Mandatory Employee Sick Leave Legislation Introduced

Employee Benefits Alert

The Healthy Families Act (H.R. 2460) was introduced last week by Rep. Rosa DeLauro (D-CT). The proposed legislation is similar to companion bills that Rep. DeLauro and Sen. Edward Kennedy (D-MA) previously introduced in the 110th Congress. The current bill would require employers with at least 15 employees to allow workers to earn at least 1 hour of paid sick leave, to be used for specific purposes, for every 30 hours worked (up to a maximum of 56 hours per year). Any accrued but unused sick time from one year would roll over to the next year, subject to the 56-hour maximum rule. Employers would not need to compensate workers on account of any paid sick leave that remained unused upon termination of employment or retirement, however. Employees would begin accruing leave immediately upon commencement of employment, and could begin using it as early as 60 days thereafter. Notably, the bill appears to apply to all workers, regardless of their status as full-time, part-time, and/or hourly employees.

Employers with existing paid sick leave policies that are at least as employee-friendly as the bill requires would not need to make any changes, provided that leave earned under the policy may be used under the same conditions and for the same purposes described in the proposed legislation. Those purposes include, for example, tending to the employee’s (or a family member’s) illness and obtaining preventive medical care. It is unclear whether the employer’s current program has to be identical to the new mandated benefits in order to receive this preferential grandfathering. The proposed legislation expressly does not supersede or preempt any State or local laws that grant employees greater paid sick leave rights.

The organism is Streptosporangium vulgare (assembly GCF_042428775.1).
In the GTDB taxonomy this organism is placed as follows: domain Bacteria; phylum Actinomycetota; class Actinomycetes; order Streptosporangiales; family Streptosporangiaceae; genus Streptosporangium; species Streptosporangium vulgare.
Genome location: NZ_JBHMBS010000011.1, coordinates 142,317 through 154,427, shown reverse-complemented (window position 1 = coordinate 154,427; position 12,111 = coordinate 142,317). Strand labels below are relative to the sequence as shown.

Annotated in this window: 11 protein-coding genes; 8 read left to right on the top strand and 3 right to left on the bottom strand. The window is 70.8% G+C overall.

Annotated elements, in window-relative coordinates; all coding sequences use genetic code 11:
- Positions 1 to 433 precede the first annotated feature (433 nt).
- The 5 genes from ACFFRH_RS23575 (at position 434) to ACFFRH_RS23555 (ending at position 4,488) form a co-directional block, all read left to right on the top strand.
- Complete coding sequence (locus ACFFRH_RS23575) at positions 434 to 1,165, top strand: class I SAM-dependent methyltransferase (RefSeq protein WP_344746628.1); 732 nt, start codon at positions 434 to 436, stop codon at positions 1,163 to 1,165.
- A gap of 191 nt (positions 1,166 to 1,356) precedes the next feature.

Under the proposed legislation, employers could require workers to submit supporting documentation in connection with certain requests for paid sick leave lasting longer than three consecutive days. In this regard, if an employer receives any health information about an employee or family member, it would need to comply with specific data maintenance and security requirements. The bill also would require each employer to post approved notices describing various aspects of the federally mandated sick leave, either on its premises or in employee handbooks, and to maintain records demonstrating the company’s compliance with the rules.

Both the Department of Labor and individual employees would have authority to bring a cause of action against the employer for money damages and/or injunctive relief in federal or state court. Potential money damages would include wages, salary, employee benefits, or “other compensation” denied or lost due to the employer’s failure to comply with the law (up to an amount equal to 56 hours of wages or salary), plus interest and liquidated damages. Available equitable relief could include employment, reinstatement, and/or promotion.

The Department of Labor would be required to publish regulations applicable to most employers within 180 days of the legislation’s enactment. The new rules would take effect six months after such publication.

Notably, then-Senator Obama supported the Healthy Families Act during the 110th Congress, which increases the likelihood that the current version of the bill will receive serious consideration. Rumors from Capitol Hill are that there seems to be momentum on this issue, which is likely to increase if health reform efforts stall. We will continue to monitor any developments.

For more information, please contact any of the following lawyers:

Susan Relland

Michael Lloyd,, 202-626-1589

Garrett Fenton,, 202-626-5562

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